Ultimate Warrior defeats Hunter Hearst Helmsley (w/ Sable) at 1:36. Helmsley attacks right away and hits a Pedigree! Warrior pops right up and hits a series of clotheslines. He hits the shoulder-block, press slam, and back splash to get the pin. It’s fun to see young HHH get squashed. This was exactly what it should’ve been.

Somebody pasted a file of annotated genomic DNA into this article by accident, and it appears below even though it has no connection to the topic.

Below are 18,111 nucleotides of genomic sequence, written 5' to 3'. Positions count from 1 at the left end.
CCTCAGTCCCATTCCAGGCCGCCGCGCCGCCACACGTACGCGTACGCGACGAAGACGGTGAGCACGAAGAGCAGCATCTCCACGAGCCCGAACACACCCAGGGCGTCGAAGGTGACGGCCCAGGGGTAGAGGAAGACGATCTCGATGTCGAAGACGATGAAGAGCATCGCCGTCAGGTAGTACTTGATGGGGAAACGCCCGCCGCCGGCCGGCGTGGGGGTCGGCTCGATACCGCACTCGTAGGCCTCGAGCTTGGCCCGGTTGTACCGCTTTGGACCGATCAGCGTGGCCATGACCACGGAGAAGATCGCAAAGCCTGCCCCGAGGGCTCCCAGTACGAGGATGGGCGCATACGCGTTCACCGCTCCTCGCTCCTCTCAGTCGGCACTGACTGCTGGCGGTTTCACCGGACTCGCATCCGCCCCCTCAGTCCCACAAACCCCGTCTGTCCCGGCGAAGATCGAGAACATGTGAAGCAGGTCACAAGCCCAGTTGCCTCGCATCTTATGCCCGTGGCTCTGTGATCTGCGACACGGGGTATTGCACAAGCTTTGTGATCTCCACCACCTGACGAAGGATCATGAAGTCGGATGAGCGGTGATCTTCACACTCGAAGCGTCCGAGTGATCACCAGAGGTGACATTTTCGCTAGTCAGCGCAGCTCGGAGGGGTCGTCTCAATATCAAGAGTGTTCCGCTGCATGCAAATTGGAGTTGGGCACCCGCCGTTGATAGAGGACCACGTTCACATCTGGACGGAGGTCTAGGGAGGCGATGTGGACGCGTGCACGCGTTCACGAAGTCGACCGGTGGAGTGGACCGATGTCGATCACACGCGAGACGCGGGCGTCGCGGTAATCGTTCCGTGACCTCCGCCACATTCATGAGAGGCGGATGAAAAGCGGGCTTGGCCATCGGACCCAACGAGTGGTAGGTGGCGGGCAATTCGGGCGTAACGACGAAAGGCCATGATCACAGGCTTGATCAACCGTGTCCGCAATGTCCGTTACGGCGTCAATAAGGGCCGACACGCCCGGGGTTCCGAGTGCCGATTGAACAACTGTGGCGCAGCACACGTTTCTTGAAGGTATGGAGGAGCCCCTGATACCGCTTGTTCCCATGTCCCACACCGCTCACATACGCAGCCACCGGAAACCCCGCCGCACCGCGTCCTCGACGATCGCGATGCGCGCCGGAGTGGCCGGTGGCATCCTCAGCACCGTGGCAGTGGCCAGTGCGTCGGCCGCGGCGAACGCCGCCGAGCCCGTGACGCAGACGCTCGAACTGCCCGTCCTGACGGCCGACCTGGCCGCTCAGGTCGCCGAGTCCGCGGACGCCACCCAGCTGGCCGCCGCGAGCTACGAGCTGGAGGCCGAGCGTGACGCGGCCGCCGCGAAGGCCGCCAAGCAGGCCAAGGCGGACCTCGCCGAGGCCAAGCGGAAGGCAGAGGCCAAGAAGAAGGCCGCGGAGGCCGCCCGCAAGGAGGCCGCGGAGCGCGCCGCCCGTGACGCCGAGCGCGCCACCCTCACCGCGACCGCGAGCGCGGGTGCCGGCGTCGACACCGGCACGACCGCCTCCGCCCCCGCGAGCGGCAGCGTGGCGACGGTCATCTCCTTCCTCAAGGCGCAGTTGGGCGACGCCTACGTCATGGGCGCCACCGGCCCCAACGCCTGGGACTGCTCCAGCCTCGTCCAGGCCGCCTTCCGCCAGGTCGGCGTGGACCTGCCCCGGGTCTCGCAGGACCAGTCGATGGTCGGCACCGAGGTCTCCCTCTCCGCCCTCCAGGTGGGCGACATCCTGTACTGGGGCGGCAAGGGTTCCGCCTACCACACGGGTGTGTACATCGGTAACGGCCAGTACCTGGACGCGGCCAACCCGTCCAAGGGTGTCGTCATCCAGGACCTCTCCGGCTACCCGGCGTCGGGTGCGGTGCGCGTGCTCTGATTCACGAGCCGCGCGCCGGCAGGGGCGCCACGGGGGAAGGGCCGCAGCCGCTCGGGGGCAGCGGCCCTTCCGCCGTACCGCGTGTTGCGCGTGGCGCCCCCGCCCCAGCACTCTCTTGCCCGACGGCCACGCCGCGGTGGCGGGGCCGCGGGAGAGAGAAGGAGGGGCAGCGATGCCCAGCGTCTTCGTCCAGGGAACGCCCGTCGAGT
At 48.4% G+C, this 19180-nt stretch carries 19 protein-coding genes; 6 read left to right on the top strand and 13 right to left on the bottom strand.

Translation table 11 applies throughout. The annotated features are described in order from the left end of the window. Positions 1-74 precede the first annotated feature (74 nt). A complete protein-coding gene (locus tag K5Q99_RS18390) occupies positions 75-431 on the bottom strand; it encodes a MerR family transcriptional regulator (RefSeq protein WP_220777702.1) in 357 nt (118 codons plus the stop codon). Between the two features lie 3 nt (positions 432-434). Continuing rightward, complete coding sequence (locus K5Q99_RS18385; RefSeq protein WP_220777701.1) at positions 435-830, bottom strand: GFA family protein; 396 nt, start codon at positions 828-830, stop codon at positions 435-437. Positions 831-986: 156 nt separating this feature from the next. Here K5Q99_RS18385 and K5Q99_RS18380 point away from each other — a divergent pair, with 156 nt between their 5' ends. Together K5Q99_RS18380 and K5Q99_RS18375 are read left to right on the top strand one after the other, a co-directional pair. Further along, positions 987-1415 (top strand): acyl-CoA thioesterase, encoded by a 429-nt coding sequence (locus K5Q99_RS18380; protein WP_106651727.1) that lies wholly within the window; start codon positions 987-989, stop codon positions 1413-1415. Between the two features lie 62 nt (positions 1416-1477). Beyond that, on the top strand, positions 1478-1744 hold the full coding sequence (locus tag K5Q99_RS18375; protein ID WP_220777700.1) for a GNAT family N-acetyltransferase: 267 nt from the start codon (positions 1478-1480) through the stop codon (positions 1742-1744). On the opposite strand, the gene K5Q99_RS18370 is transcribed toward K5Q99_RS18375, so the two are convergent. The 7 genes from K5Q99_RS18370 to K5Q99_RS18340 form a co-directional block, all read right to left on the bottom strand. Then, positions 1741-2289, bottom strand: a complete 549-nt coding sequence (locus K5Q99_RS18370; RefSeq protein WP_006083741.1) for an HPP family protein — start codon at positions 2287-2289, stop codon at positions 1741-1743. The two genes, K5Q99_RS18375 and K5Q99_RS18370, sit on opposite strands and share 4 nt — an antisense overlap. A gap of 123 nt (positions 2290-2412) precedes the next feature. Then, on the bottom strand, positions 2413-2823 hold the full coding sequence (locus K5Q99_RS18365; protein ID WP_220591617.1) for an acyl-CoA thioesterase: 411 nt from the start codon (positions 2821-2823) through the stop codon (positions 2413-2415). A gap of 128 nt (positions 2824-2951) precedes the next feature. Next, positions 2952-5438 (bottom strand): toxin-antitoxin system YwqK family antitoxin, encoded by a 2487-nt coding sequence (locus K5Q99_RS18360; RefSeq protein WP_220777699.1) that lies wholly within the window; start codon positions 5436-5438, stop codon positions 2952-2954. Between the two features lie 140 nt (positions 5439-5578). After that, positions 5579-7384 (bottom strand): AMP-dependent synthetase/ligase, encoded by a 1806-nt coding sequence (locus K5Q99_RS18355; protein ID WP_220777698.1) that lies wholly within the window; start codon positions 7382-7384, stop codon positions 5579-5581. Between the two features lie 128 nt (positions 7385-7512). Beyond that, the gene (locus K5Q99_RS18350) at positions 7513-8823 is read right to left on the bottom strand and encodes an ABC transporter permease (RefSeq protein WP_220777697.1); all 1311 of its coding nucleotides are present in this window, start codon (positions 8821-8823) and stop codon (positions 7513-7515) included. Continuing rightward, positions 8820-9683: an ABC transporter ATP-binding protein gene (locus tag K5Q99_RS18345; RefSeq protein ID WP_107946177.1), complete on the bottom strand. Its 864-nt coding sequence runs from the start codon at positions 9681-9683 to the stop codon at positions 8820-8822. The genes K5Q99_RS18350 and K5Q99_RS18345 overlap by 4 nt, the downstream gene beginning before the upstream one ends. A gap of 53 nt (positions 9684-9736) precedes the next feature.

Undertaker (w/ Paul Bearer) defeats Diesel at 16:46. Diesel shows no fear and attacks Undertaker right away. He clotheslines Undertaker to the floor but Undertaker lands on his feet and pulls Diesel out with him. Undertaker slams Diesel’s head off the ring steps. Back in the ring, Diesel cuts Undertaker off but tries a back body drop and pays for it with an uppercut. Undertaker tries the Tombstone and Diesel slips out, but Undertaker hits a cross body block of all things for a two-count. The Dead man goes up and hits Old School, but Diesel doesn’t even go down. Undertaker tries another cross-body block and Diesel ducks this one, but Undertaker is not that hurt, and he snaps Diesel’s neck off the top rope. They go back to the floor, and Undertaker rams Diesel’s back into the ring post. Undertaker tries to hit Diesel with a chair but misses and hits nothing but post. Diesel whips Undertaker into the guardrail. Big Daddy Cool is in control now, using his strength to work Undertaker over. He hits a Big Boot to the face. Diesel spends several minutes wearing Undertaker down, and then Undertaker fights back and both men hit a simultaneous big boot to knock each other out. Both men rise and Diesel takes control with a bearhug. Diesel switches it up to a headlock and Undertaker suplexes his way out of it. Undertaker hits a big elbow drop. He goes up top and this a huge flying clothesline for two. Diesel fights back and this the Jackknife! He gets cocky and Undertaker sits up! Diesel hits another Jackknife, but Undertaker refuses to stay down. Undertaker grabs Diesel by the throat and gets to his feet. Diesel fights him off and hits a back suplex. Undertaker gets right back up again and hits Diesel with the flying clothesline. He hits a devastating Chokeslam and both men are down. Back on their feet Undertaker hits the Tombstone for the win. That was much faster paced than I would have expected and was quite good. They matched power for power and complimented each other’s’ styles very well.